Coating of tricalcium phosphates by flame spray
Ferrer Pacheco, Martha Yasmid | 2019-11-29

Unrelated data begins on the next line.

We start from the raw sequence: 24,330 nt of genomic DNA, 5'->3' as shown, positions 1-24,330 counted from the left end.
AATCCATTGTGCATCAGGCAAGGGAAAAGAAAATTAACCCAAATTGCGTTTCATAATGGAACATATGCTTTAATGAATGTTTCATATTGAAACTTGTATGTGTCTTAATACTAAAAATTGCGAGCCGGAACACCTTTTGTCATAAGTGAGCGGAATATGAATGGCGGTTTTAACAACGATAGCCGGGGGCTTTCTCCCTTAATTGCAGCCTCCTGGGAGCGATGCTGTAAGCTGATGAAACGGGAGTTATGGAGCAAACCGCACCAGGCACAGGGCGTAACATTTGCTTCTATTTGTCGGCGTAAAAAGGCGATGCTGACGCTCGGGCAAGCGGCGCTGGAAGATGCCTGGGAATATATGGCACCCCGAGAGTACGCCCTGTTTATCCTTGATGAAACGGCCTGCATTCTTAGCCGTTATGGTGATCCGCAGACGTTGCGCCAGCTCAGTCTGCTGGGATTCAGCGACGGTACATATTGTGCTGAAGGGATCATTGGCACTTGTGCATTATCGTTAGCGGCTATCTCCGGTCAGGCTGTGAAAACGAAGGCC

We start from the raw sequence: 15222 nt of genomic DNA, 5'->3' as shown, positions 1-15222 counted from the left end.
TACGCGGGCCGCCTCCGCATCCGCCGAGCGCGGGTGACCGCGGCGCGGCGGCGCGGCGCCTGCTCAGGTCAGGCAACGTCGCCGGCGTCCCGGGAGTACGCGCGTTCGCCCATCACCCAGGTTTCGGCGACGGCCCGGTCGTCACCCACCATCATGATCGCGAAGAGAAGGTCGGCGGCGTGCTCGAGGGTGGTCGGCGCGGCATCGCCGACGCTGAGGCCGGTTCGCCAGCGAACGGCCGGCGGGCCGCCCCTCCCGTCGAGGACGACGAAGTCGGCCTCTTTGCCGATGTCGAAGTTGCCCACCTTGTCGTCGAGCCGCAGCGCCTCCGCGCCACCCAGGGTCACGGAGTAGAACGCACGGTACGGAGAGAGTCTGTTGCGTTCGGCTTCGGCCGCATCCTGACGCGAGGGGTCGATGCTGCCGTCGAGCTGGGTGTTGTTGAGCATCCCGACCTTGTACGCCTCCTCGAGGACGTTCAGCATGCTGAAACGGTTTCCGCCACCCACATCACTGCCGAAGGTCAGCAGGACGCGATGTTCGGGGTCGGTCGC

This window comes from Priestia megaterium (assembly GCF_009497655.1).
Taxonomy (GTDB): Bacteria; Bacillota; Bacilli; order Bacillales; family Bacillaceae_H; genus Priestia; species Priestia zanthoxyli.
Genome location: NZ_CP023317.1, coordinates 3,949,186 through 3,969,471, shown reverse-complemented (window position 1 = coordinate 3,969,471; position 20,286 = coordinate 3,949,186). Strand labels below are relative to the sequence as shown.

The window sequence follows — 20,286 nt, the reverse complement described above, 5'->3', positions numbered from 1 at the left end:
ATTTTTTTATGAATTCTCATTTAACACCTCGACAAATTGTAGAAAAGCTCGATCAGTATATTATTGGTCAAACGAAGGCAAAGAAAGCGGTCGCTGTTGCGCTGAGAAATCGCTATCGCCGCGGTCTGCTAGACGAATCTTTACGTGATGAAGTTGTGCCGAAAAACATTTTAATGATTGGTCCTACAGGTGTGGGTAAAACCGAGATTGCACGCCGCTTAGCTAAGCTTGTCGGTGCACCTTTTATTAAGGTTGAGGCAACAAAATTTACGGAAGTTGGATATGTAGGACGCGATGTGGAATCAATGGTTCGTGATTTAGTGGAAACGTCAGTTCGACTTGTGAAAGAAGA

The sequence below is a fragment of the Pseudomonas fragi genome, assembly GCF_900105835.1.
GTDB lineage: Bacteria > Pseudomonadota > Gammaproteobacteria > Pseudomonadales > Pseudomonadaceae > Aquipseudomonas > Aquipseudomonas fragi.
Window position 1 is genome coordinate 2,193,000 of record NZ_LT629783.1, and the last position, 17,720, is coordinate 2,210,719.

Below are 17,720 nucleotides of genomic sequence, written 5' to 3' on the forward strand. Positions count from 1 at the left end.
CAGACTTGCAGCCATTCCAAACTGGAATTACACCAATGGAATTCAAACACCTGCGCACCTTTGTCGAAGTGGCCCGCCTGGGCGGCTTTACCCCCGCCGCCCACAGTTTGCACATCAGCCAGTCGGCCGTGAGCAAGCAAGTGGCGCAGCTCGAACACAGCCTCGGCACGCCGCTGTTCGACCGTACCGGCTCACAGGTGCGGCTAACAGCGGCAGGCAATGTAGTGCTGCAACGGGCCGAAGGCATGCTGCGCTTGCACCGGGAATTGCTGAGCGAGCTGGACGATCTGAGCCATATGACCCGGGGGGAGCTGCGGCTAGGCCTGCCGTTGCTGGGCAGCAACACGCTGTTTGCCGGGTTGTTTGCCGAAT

The metal alloys used for prostheses with high mechanical requirements are bioinerts, it means they have low integration with bone tissue, therefore, bioactive coatings are used in order to improve this integration. Hydroxyapatite is one of the most studied materials for this application with good results, however, sometimes there are problems due to wear or tear of the coating leading prostheses loss. Tricalcium phosphate, Ca3(PO4)2, in its different phases shows osteoconductivity and higher solubility than hydroxyapatite, however, few studies have been carried out to determine its behavior as a coating for this type of applications. In this work, a study of the behavior of tricalcium phosphate as a coating on Ti6Al4V substrates obtained by flame spraying was carried out. As raw material were used tricalcium phosphate powders obtained by precipitation from calcium nitrate and ammonium phosphate dihydrogen solution, and subsequent calcination at 1,100°C. The Ca/P molar ratio obtained is 1.48 and the only present crystalline phase is beta -tricalcium phosphate. The coatings obtained have alpha tricalcium phosphate as only crystalline phase, they have compact morphology with low porosity and good wettability with the substrate, which is an index of good adhesion and good mechanical behavior. The transformation from beta- to alpha- tricalcium phosphate is product of the high temperatures used in the process, which are higher than 1,125°C where this transformation occurs.